Essential things you should know before traveling Cambodia


If it is your first time, here are some essential things you need to know to have a fun and safe trip in Cambodia.

>>Useful Tips to travel Phnom Penh

Buddhism Rules

By nature, Cambodians are gentle so when you’re walking through the capital inappropriately sporting a bikini top or no shirt for men, don’t expect to be confronted. However, do expect to insult. Buddhism dominates in Cambodia and Cambodians are modest people, so remember where you are and dress appropriately. When entering pagodas, religious structures, temples or palaces, women must cover their shoulders and wear a skirt or trousers that fall below the knees. Several tourists last year found themselves in court after posing nude at Angkor Wat.

Dress appropriately when entering pagodas or temples in Cambodia (via AsiaTrips Travel)

Loss of face

Cambodians smile at everything. This doesn’t always mean they are happy or that when they nod and smile in agreement that they understand, which can become frustrating. Loss of face is a huge issue in Cambodia, which includes admitting you don’t know something. Often, if the smile is followed by a nervous giggle, it’s best to ask again. So when you order your meal without extra chilli and the waitress smiles, looks slightly baffled and lets out a laugh, it’s best to double check your order.


There’s no shaking hands or waving in Cambodia. The official way of greeting is a sampeah, and there are different ways of carrying this out to show respect. The sampeah is achieved by placing both palms together like a lotus flower in front of the chest. For peers, the level is kept at chest height, for elders or higher-ranking people, the hands are placed at mouth level, and for parents, grandparents or teachers, it is at nose level. For kings and monks it is at eyebrow level, and when praying, it reaches the forehead.

Greeting (via Haas in the World –

Keep your cool

Getting back to the loss of face, anger gets you nowhere in Cambodia. Shouting or raising your voice will only cause embarrassment to the person you’re directing your anger at and will only further fuel the situation. Remember to stay calm, firmly reiterate your point and try explaining further.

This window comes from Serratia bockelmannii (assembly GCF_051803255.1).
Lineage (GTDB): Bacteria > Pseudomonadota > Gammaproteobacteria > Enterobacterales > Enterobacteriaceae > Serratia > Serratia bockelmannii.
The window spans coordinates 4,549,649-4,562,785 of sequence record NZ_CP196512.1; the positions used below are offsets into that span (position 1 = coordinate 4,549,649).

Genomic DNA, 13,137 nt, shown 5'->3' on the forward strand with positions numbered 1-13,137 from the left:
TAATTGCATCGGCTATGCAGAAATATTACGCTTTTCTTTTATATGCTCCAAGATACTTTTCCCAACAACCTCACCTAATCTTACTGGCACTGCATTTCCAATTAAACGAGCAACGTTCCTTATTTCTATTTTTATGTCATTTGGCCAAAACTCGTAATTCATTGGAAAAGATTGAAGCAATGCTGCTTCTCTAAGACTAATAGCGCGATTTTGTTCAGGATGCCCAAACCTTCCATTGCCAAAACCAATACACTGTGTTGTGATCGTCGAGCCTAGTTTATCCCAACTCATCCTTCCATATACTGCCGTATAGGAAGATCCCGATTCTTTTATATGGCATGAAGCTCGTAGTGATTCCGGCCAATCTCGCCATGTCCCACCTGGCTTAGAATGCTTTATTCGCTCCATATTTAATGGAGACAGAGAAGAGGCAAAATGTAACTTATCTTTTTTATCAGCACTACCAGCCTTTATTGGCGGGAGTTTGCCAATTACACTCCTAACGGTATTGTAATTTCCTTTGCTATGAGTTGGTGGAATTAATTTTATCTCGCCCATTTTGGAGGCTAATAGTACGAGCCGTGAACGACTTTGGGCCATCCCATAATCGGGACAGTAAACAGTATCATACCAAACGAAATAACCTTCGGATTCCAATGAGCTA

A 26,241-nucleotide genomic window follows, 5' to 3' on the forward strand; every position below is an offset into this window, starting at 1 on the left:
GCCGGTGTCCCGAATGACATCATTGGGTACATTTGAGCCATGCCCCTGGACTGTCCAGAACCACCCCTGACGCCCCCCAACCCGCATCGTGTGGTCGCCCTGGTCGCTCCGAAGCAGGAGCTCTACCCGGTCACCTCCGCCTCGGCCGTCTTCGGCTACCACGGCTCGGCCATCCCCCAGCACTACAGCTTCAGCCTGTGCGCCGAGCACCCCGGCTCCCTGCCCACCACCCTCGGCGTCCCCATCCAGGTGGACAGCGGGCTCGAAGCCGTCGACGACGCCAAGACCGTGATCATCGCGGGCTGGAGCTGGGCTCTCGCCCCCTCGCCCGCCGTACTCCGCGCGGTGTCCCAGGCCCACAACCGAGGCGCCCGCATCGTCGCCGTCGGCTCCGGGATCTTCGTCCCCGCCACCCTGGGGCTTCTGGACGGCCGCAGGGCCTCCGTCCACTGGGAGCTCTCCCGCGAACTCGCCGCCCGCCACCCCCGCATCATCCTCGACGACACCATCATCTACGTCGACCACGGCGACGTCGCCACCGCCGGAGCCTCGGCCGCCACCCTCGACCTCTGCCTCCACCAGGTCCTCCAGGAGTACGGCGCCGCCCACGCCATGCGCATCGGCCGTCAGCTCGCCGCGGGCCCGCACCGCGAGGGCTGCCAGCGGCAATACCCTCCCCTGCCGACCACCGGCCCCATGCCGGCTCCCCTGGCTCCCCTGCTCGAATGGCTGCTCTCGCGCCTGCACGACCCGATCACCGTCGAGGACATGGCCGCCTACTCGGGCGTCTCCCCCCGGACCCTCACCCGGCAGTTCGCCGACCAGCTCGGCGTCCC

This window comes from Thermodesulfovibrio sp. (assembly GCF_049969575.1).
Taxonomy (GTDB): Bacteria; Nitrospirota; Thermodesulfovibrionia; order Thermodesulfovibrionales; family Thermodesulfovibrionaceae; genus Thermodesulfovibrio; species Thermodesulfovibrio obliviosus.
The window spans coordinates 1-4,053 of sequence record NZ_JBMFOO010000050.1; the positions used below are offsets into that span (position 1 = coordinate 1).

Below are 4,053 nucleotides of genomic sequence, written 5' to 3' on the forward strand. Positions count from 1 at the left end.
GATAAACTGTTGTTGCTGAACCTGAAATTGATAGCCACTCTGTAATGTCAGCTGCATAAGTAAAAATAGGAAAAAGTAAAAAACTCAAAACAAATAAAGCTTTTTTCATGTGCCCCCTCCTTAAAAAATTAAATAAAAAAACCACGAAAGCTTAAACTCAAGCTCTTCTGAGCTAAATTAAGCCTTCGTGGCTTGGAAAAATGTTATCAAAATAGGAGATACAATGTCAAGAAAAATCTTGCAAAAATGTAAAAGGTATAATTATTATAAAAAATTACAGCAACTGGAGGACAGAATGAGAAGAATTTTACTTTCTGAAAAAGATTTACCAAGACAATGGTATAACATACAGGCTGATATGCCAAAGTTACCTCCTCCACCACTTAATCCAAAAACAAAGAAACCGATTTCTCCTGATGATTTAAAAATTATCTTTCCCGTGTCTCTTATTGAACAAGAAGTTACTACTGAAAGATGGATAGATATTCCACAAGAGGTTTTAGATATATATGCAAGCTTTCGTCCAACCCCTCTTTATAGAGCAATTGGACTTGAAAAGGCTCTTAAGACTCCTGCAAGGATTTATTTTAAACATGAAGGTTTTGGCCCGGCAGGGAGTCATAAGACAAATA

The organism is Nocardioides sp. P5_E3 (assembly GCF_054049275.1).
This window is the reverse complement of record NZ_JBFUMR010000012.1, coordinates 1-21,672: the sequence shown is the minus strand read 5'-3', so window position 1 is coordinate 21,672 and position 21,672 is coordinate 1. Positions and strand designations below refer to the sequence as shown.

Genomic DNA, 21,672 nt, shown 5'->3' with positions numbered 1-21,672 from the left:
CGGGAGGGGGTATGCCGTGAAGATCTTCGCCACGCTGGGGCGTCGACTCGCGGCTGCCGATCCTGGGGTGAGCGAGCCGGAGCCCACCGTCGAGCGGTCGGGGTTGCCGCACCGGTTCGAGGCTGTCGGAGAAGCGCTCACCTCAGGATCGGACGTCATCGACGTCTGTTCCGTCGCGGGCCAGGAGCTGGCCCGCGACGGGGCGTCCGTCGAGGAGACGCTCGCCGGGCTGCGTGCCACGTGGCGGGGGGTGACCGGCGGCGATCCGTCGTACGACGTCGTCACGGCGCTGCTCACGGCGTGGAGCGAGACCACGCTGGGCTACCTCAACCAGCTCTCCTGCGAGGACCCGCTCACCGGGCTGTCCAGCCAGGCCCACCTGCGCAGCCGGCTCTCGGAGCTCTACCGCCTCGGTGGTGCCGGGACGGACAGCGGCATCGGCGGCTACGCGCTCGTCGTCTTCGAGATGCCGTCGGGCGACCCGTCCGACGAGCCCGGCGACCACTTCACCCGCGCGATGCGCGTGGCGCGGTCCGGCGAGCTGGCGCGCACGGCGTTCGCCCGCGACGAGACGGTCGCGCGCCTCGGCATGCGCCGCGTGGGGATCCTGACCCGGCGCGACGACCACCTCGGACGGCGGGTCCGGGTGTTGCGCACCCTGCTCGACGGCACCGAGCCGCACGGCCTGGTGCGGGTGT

Driving in circles

Most tuk tuk drivers at hotels will have a working knowledge of the city but don’t expect others to, even if they claim to know where they’re going. It’s best to vaguely figure out your route first, or use Google maps to direct you. Don’t be fooled into thinking pointing it out on a map will help because when it’s being read upside down and the driver is vaguely pointing somewhere, you’ll sharp realise many can’t read maps either.

Tuk tuk in Cambodia (via xin visa)

Don’t give to kids

Despite the rising economy and swelling middle-class, poverty is rife across Cambodia and tourist hotspots come coupled with both begging and selling. Kids often sell books, bracelets and trinkets at bars and restaurants throughout the day and night. No matter how cute they are or how convincing they seem, don’t fall into the trap of buying or giving as this only serves to fuel the cycle. NGO Friends International has devised a series of tips for travelers.

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